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Sonoma Valley Film Festival 

Feeling Festive

Dennis Ziemienski

A new film festival is added to county

By Gretchen Giles

THERE SEEMS TO BE some law governing the direct proportion of big-budget bloaters being released on an unsuspecting moviegoing public to the amount of innovative film festivals acting to offset that bloatage.

For example, the Wine Country Film Festival has just completed a successful four-week, two-county run, and the Mill Valley Film Festival--which last year screened two of its films in Petaluma--is set to celebrate its 20th year.

And take the Sonoma Valley Film Festival. Haven't heard of it? That's because this is its first year, and what a year this promises to be.

Chaired by BASS Ticketron president Jerry Seltzer, and with an advisory board comprised of such marquee names as director Francis Ford Coppola, actors Danny Glover and Mare Winningham, comedian Tommy Smothers, audiophile Bernie Krause, and filmmaker John Lasseter, the Sonoma Valley Film Festival--organized to flare up Oct. 17-19--promises to stay in lights for some time to come.

Organized partly as a benefit for the venerable Sebastiani Theatre, this festival also bolsters the effort to underwrite the ambitious Sister Cities program instituted nationally under the Eisenhower administration and implemented locally in 1987, when Sonoma got sororal with cities in Italy, the Ukraine, and Mexico.

Screening all films at the 63-year-old Sebastiani, the Sonoma Valley Film Festival kicks off on Friday, Oct. 17, with a blast from the past, reinventing the '50s as well as perhaps only a venture that involves Coppola could.

With plans to take over the Plaza area across from the Sebastiani, festival organizers will host a hot-rod car show, a barbecue dinner with food of the era ("Jell-O molds?," we inquire. Publicity chair Katherine Krause just laughs), a sock hop in the middle of the street, and of course, actual films being shown in the theater.

Saturday opens with the video Just Kids, a project undertaken by Tony Barbera of Barbera Film Works, a truly by-, for-, and with-kids effort. Featuring the work of local children who auditioned to write, produce, act in, and provide costuming and sets for the short film, Just Kids is locally filmed and will screen in conjunction with a behind-the-scenes film detailing their efforts.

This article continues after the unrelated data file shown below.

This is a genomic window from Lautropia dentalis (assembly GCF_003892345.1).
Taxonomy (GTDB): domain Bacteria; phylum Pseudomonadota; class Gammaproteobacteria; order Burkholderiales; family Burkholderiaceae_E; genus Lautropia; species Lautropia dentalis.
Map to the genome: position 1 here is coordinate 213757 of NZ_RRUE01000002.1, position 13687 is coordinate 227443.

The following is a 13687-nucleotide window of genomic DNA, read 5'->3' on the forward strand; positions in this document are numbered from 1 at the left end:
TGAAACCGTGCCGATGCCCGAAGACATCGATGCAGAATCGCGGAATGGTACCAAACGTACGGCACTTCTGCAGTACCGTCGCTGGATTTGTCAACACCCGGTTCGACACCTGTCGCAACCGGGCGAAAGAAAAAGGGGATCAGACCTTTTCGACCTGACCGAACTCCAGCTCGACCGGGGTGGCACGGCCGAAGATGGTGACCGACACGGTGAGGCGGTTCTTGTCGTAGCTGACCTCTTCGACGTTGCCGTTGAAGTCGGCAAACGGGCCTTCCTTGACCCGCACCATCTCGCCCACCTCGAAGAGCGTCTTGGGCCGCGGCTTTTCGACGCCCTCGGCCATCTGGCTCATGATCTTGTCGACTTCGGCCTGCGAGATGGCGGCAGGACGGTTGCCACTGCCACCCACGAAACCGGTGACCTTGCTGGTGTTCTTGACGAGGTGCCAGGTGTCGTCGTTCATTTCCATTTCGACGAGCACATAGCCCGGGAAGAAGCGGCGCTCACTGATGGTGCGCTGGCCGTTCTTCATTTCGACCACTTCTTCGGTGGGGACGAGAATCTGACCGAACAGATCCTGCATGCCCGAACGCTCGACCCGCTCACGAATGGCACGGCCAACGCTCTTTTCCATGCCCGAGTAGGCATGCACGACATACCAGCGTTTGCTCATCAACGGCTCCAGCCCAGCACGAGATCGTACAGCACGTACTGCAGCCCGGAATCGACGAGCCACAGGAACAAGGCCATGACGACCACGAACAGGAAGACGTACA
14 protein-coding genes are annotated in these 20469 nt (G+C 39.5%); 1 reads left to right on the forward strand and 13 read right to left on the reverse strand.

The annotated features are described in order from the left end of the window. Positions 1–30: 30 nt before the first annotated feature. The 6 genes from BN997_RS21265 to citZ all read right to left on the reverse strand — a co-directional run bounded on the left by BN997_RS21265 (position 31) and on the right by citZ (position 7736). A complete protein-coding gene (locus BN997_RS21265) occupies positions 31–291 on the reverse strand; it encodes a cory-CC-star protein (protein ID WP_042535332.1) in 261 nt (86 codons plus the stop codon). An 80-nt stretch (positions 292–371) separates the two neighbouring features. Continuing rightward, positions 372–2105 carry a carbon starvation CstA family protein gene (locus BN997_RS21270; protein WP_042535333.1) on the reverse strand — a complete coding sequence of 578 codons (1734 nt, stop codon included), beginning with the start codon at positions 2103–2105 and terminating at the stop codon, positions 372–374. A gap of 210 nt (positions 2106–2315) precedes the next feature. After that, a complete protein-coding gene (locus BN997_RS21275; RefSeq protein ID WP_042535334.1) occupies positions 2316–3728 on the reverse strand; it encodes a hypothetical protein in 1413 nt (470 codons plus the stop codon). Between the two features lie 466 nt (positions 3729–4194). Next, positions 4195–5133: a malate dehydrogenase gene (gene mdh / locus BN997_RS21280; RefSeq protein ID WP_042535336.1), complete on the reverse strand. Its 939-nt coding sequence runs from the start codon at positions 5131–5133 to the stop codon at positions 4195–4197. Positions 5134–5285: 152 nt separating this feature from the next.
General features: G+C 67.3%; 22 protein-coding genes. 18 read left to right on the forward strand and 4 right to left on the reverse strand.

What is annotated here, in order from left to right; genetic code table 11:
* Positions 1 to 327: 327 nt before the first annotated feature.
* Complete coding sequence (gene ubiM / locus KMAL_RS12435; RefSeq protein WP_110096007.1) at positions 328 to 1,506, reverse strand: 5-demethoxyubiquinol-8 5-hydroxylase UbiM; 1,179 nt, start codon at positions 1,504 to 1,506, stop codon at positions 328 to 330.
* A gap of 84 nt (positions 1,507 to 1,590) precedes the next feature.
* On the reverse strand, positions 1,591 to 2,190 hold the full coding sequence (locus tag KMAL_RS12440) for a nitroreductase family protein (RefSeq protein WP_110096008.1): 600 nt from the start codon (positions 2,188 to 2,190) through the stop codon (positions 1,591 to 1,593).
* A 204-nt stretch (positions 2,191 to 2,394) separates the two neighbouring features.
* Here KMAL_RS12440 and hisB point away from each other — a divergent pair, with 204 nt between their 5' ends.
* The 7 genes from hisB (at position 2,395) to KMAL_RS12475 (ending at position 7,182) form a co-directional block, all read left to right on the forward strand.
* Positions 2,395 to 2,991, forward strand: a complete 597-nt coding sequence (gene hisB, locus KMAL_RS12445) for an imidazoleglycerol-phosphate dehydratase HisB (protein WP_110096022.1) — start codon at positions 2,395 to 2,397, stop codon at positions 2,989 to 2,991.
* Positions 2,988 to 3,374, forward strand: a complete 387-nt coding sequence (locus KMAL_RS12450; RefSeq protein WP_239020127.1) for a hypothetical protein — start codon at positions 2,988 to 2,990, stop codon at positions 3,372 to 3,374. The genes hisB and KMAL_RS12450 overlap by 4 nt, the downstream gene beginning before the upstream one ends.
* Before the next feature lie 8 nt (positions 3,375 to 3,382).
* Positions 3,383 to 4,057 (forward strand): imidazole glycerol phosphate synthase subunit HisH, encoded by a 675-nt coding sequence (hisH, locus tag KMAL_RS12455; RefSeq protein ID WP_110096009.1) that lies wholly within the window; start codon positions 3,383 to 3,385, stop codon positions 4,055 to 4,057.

Other plans for Saturday morning include jugglers, magic and musical events, and even valet parking for those youngsters who arrive pedaling their own two- (or three-) wheelers.

Saturday proper features a directors' panel discussion on the arts of filmmaking and the FX particulars of special effects, with movies screening all day. Saturday night is a benefit gala with a dinner dance at the historic Sonoma-Solano Mission aimed at re-creating the platinum-blonde glory days of early Hollywood.

Showing that night is a rarity, a film produced solely for a film festival. With the cash backing of festival chairman Seltzer and others, writer, filmmaker, and actor William Richert is producing his version of Dumas' classic The Man in the Iron Mask. Begun filming this summer, Iron Mask has 55 speaking parts and yet is being made on a $300,000 shoestring budget. The actors and crew are helping back this inexpensive project in hopes of recouping a substantial profit after its festival debut.

Sunday is the festival's finale, with screenings all day. Films are still being chosen, and event producers are yet attending other festivals to glean choices.

Celebrities are promised, but Krause demurs when pressed to name names. Those who wish their own name in lights may opt for the softened lighting the Sebastiani shines before the films, as individual chairs may be "bought" for refurbishment, the donor's name plaqued onto the seat afterwards.

"This event," says Krause with satisfaction, "involves the whole community directly."

For details on the Sonoma Valley Film Festival, call 939-0306 or 939-2784.

[ | MetroActive Central | ]

From the August 14-20, 1997 issue of the Sonoma County Independent.

© Metro Publishing Inc.

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